Cars & vehicles for sale in Botswana
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The future of Botswana’s used cars import industry seems bleak after unearthing massive tax evasion by the dealers on behalf of Botswana Unified Revenue Services (BURS) early this year. As it was said in one of the local media, given the tax that car dealers have been evading for years, dealers are likely to be unable to pay government treasury contributions soon and it may lead to the permanent closure of many of them.
BURS officials closed down a part of the dealerships in January. The tax inspector has also confiscated dozens of used import vehicles. According to information the raid on the dealerships is part of the BURS’ investigations on allegations of various types of crime. Used car businesses, mainly owned by Nigerians, Sri Lankans, and other foreign nationalities, have been seen as a haven especially in the area of money laundering and drug trafficking, although the BURS has declined to disclose details of their investigations.
In 2017 the Financial Action Task Force (FATF) expressed concerns about the vulnerability of the used car import business due to abuse of drug trafficking and other smuggling banned in Botswana while the cars are being brought into Botswana. FATF said that organized crime related to second-hand car dealership, in particular, imported cars from Asian countries is a real business in Botswana.
While used cars import dealers in Botswana claim to be driven out of business by high import taxes, the BURS says the problem is the mass evasion of traders. According to available information, more than 1,500 cars have been captured by BURS from 24 vehicle dealerships. Taxes have been averted for years and amount to millions of dollars, therefore the suppression will kill import trade.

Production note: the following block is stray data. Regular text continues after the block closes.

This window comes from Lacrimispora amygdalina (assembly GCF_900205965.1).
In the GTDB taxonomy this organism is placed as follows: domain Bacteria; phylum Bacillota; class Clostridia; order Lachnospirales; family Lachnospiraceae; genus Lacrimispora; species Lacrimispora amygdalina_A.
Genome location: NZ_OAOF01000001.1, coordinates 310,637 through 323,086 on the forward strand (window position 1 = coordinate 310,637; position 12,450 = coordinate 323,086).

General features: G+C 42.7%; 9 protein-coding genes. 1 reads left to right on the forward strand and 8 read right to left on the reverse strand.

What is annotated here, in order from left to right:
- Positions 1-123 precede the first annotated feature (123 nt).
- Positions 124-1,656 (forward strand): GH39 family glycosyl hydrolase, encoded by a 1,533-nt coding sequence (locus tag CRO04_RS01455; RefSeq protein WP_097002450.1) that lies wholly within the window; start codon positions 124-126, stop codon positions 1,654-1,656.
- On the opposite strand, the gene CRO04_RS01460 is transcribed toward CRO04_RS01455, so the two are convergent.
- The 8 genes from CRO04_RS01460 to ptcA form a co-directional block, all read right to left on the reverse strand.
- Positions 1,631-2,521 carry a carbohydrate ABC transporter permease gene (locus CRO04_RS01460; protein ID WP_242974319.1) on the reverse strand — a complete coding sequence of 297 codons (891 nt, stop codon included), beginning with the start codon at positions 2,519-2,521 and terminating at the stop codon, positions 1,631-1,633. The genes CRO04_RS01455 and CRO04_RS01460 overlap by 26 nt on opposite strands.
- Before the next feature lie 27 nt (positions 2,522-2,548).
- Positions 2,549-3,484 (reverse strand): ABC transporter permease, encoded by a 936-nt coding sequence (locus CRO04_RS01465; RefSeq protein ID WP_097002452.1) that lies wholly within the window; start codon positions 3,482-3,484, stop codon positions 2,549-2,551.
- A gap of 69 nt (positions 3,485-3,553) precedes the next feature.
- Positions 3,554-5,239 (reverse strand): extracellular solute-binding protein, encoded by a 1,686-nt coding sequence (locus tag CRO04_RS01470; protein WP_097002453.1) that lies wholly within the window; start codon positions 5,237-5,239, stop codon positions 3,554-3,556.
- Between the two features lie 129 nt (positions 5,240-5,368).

According to lawyers, car dealers are facing the risk of losing business. BURS Acting Commissioner General (CG) Segolo Lekau confirmed to the Weekend Post that many businesses, especially those importing goods, are breaking customs laws. The Acting CG Lekau mentioned that it seems that citizens work hand in hand with these businessmen and agree to receive fake payment documents that do not necessarily reflect the real price. Because of this reason, the government loses a lot of money, and this may force the government to increase tax.
Unfortunately such state policy ruins small business. We hope that BURS will decrease the tax rate on car imports and thus dealers will be able to pay taxes in full instead of looking for ways to evade them.
But how bad can it actually affect the second hands cars sales market anyway? According to our own estimation, the majority of purchases are made cashless using bank financing, while most import dealerships, who are being temporarily closed now for the time of investigations, run their sales mostly in cash, which means their share of the market is not quite significant and thus can only influence the market slightly. Besides, it is extremely unlikely that all of the import dealerships turn involved in any of the illegal or unlawful activities and will be back in business eventually, perhaps even shortly after the lockdown will be lifted and investigations may be completed at a normal pace.
Furthermore, if some small import dealerships still remain closed, it may even turn in favour of end buyers as not all imported used cars are easy-going in terms of maintenance and repair, there simply might not be even spare parts available in Botswana. Thus, despite a recent hype around that topic, we believe that, eventually, no harm will be done to the market.
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